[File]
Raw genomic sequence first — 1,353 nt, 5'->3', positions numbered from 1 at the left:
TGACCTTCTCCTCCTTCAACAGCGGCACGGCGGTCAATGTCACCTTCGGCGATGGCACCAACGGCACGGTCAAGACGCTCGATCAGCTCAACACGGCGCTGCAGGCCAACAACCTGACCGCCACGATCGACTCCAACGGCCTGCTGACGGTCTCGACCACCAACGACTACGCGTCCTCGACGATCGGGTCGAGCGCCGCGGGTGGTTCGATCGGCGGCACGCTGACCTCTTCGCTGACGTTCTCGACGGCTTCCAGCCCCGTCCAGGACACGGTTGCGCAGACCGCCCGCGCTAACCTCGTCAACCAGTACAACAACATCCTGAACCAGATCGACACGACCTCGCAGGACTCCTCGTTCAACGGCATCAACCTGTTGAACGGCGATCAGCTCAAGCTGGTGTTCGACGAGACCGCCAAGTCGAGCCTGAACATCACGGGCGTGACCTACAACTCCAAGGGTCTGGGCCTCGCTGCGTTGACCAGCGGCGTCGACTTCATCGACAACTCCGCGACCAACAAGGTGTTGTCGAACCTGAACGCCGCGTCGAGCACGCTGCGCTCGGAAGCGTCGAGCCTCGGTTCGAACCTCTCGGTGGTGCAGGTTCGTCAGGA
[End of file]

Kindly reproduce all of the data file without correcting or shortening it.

Raw genomic sequence first — 1,353 nt, 5'->3', positions numbered from 1 at the left:
TGACCTTCTCCTCCTTCAACAGCGGCACGGCGGTCAATGTCACCTTCGGCGATGGCACCAACGGCACGGTCAAGACGCTCGATCAGCTCAACACGGCGCTGCAGGCCAACAACCTGACCGCCACGATCGACTCCAACGGCCTGCTGACGGTCTCGACCACCAACGACTACGCGTCCTCGACGATCGGGTCGAGCGCCGCGGGTGGTTCGATCGGCGGCACGCTGACCTCTTCGCTGACGTTCTCGACGGCTTCCAGCCCCGTCCAGGACACGGTTGCGCAGACCGCCCGCGCTAACCTCGTCAACCAGTACAACAACATCCTGAACCAGATCGACACGACCTCGCAGGACTCCTCGTTCAACGGCATCAACCTGTTGAACGGCGATCAGCTCAAGCTGGTGTTCGACGAGACCGCCAAGTCGAGCCTGAACATCACGGGCGTGACCTACAACTCCAAGGGTCTGGGCCTCGCTGCGTTGACCAGCGGCGTCGACTTCATCGACAACTCCGCGACCAACAAGGTGTTGTCGAACCTGAACGCCGCGTCGAGCACGCTGCGCTCGGAAGCGTCGAGCCTCGGTTCGAACCTCTCGGTGGTGCAGGTTCGTCAGGA